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French, who had been called to oppose the German advance on the Marne. Pershing spoke of the "desperate efforts" of the enemy at Cantigny, "determined at all costs to counteract the most excellent effect the American success had produced." For three days guns of all calibers were vainly concentrated upon the new positions. Coming at the moment of extreme discouragement, Cantigny was of an importance entirely out of proportion to the numbers involved. For months France had been awaiting American assistance. A year before the French had seen Pershing and the first few doughboys, but the long delay had caused them to lose the confidence which that sight had aroused. Now suddenly came the news that the Americans were arriving in tremendous numbers and from Cantigny, north and south along the lines, spread the report: "These men will fight." Four days later at Chateau-Thierry,' Americans proved not merely the moral but the practical value of their assistance. The German drive of the 27th of May, beginning on the Chemin des Dames, had pushed south to the Marne and westward

1 The reader should distinguish the defensive operations at Chateau-Thierry, on the 1st of June, from the attack launched from this sector in July. Both are known as the battle of ChateauThierry.

towards Meaux. The French falling back in haste had maintained their lines intact, but were pessimistic as to the possibility of stopping the enemy advance. On the 31st of May, German vanguard units entered Chateau-Thierry, crossed the river, and planned to secure the bridges. At this moment American machine gunners of the Third Division came up with a battalion of French colonials in support, drove the Germans back to the north bank, covered the retreat of the French forces across the Marne, on the following day, and gave time to blow up the bridges. On the same day, the 1st of June, northwest of Chateau-Thierry, the Second Division came into line to support the wearied French, and as the latter came filtering back and through, soon found itself meeting direct German assaults. Stretching across the road to Paris, with the French too weak to make a stand, it blocked the German advance. Even so, the danger was not entirely parried, since the enemy held strong positions from Vaux northwest to Veuilly, which, when German reinforcements came up, would enable them to deliver deadly assaults. Those positions had to be taken. From the 6th to the 11th of June, American troops, among them marine regiments, struck viciously, concentrating against the railroad embankment atBouresches and the hill of Belleau Woods. The stiffness of the German defense, maintained by their best troops, was overcome by fearless rushing of machine-gun nests, ruthless mopping-up of isolated stragglers, and a final clearing of the Woods by heavy artillery fire. On the 18th of June the Americans took the approaches to Torcy and on the 1st of July the village of Vaux. If the attack on Belleau Woods proved their courage, the capture of Vaux vindicated their skill, for losses were negligible.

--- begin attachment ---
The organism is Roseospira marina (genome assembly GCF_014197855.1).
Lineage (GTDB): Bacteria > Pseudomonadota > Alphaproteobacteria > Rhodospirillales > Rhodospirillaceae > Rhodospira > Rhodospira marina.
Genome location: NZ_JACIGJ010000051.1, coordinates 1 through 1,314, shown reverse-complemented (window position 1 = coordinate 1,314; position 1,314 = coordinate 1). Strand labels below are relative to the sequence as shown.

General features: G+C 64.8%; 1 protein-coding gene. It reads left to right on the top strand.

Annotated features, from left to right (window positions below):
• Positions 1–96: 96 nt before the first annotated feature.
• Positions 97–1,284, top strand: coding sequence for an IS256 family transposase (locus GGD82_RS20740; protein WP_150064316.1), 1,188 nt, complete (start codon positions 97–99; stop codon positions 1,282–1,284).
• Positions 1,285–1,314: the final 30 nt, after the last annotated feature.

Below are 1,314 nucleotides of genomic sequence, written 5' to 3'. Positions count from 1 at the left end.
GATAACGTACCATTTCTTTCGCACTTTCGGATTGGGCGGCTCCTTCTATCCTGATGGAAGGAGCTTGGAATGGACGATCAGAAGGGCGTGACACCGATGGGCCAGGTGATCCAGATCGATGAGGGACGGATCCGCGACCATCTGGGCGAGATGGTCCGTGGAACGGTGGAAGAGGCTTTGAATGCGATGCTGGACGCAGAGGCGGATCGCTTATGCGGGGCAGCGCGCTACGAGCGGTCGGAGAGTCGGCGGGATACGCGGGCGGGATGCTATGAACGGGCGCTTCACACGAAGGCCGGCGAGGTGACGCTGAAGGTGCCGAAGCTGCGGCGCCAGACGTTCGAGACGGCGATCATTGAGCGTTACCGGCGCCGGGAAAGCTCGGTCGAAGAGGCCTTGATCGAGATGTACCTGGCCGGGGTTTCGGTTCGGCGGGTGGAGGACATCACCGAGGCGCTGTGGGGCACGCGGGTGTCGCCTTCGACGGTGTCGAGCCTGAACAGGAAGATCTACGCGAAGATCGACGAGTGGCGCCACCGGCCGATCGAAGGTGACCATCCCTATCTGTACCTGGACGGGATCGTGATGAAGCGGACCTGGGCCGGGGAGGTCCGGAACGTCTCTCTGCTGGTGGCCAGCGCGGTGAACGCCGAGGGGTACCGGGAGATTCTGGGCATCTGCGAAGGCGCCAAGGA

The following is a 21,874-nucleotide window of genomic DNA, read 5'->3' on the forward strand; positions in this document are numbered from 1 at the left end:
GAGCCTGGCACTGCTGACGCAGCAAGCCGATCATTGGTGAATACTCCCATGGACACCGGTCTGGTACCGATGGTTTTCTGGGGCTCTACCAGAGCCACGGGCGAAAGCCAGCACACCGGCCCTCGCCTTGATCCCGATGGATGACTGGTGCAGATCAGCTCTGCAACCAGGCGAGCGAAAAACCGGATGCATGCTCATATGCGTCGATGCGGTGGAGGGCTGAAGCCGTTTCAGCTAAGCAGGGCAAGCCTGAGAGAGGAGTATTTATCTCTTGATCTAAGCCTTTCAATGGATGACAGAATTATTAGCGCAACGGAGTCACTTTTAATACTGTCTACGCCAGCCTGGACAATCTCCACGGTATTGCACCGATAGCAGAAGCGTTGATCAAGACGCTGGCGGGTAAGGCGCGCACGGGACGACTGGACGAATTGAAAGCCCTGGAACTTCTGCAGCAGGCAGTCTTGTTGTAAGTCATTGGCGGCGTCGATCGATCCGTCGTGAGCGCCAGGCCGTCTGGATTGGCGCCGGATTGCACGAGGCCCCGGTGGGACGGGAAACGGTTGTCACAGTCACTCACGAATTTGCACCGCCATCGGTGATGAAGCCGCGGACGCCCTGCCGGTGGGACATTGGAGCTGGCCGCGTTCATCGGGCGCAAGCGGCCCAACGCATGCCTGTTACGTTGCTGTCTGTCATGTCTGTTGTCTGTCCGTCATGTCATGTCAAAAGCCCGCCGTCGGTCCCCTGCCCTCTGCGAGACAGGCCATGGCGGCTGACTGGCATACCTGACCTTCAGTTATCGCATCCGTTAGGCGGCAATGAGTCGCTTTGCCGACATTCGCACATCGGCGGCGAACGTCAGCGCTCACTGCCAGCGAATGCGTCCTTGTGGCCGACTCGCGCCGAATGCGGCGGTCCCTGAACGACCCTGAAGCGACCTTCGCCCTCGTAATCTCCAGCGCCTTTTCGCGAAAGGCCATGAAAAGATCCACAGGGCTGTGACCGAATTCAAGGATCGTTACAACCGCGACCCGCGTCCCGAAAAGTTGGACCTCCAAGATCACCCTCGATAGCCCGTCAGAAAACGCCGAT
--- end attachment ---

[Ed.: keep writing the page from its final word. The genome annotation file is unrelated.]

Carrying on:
The Allied line was now in a position to contest actively any deepening of the Marne salient to the west, and American troops had so clearly proved their quality that Pershing could with justice demand a radical revision of the Allied opinion that American soldiers were fit only for the defense. His confidence in their fighting capacity was soon further put to the test and vindicated. On the 15th of July the Germans opened the fourth and last of their great drives, with tremendous artillery fire from Rheims to the Marne. They hoped to capture the former, swing far to the south and west, and, if they failed to take Paris, at least to draw sufficient troops from Flanders and Picardy as to assure a successful drive on Amiens and the Channel Ports. For the first time, however, the element of surprise in their attack was lacking. At the eastern end of the battle-line General Gouraud, with whom were fighting the Forty-second Division and four colored regiments, warned of the moment of attack, withdrew his front lines and permitted the Germans to shell empty trenches; all important positions he held firmly. On the Marne, east of Chateau-Thierry, the enemy succeeded in crossing the river in the early morning. At various points the American line was compelled to yield, although one of the American regiments stood its ground while on either flank the Germans, who had gained a footing on the south bank, pressed forward; it was, according to Pershing's report, "one of the most brilliant pages in our military annals." At noon, heedless of the warning given by the French commander, American reinforcements launched a strong counter-attack and drove the enemy back to the river; on the next morning no Germans were to be found on the south bank in front of the American troops. During the next two days German efforts to press forward were unrelaxing but in vain, and on the 18th of July, Foch launched his counter-offensive. The inherent weakness of the Marne salient from the German point of view and the opportunity which it offered the Allied command had not been forgotten by the generalissimo. Foch waited until the enemy had spent his strength in the attacks around Rheims and on the Marne, then struck fiercely between Soissons and Chateau-Thierry. The spearhead of the main drive was composed of the First and Second American Divisions, immediately to the south of Soissons, who were operating under Mangin with the First French Moroccan Division between them. Straightway, without the orthodox preliminary artillery fire, a deep thrust was made against the western side of the salient; near Soissons, despite fierce resistance, advances of from eight to ten kilometers and large numbers of prisoners were reported in the first twenty-four hours. "Due to the magnificent dash and powers displayed on the field of Soissons by our First and Second Divisions," said Pershing, "the tide of war was definitely turned in favor of the Allies." Further to the south, the Fourth and Twenty-sixth Divisions crossed the road running from Chateau-Thierry to Soissons, pushing east; while from the southern bank of the Marne, the Third Division pushed north across the river. It was obvious to the Germans that retreat from the